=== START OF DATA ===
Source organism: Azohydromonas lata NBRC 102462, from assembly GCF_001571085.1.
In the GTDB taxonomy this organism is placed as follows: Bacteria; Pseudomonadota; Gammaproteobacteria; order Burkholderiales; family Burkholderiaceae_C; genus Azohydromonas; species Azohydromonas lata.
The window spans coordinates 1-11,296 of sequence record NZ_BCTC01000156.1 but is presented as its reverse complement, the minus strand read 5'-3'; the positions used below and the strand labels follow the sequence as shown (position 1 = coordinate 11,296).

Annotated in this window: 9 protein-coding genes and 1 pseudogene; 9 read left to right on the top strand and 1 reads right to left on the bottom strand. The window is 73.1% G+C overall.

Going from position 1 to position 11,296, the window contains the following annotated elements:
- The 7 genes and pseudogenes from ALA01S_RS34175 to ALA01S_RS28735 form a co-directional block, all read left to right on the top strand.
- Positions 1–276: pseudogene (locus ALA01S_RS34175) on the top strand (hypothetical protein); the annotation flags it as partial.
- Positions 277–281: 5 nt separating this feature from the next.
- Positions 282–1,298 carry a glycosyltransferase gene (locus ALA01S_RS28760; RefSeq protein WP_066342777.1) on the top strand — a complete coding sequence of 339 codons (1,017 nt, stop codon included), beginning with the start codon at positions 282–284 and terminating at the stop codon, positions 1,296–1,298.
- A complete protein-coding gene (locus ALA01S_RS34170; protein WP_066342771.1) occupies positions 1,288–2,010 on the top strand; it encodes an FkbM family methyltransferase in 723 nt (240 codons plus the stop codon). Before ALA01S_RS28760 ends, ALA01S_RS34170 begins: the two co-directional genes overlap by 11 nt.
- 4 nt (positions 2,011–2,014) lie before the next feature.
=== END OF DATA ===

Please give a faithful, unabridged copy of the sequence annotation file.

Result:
Source organism: Azohydromonas lata NBRC 102462, from assembly GCF_001571085.1.
In the GTDB taxonomy this organism is placed as follows: Bacteria; Pseudomonadota; Gammaproteobacteria; order Burkholderiales; family Burkholderiaceae_C; genus Azohydromonas; species Azohydromonas lata.
The window spans coordinates 1-11,296 of sequence record NZ_BCTC01000156.1 but is presented as its reverse complement, the minus strand read 5'-3'; the positions used below and the strand labels follow the sequence as shown (position 1 = coordinate 11,296).

Annotated in this window: 9 protein-coding genes and 1 pseudogene; 9 read left to right on the top strand and 1 reads right to left on the bottom strand. The window is 73.1% G+C overall.

Going from position 1 to position 11,296, the window contains the following annotated elements:
- The 7 genes and pseudogenes from ALA01S_RS34175 to ALA01S_RS28735 form a co-directional block, all read left to right on the top strand.
- Positions 1–276: pseudogene (locus ALA01S_RS34175) on the top strand (hypothetical protein); the annotation flags it as partial.
- Positions 277–281: 5 nt separating this feature from the next.
- Positions 282–1,298 carry a glycosyltransferase gene (locus ALA01S_RS28760; RefSeq protein WP_066342777.1) on the top strand — a complete coding sequence of 339 codons (1,017 nt, stop codon included), beginning with the start codon at positions 282–284 and terminating at the stop codon, positions 1,296–1,298.
- A complete protein-coding gene (locus ALA01S_RS34170; protein WP_066342771.1) occupies positions 1,288–2,010 on the top strand; it encodes an FkbM family methyltransferase in 723 nt (240 codons plus the stop codon). Before ALA01S_RS28760 ends, ALA01S_RS34170 begins: the two co-directional genes overlap by 11 nt.
- 4 nt (positions 2,011–2,014) lie before the next feature.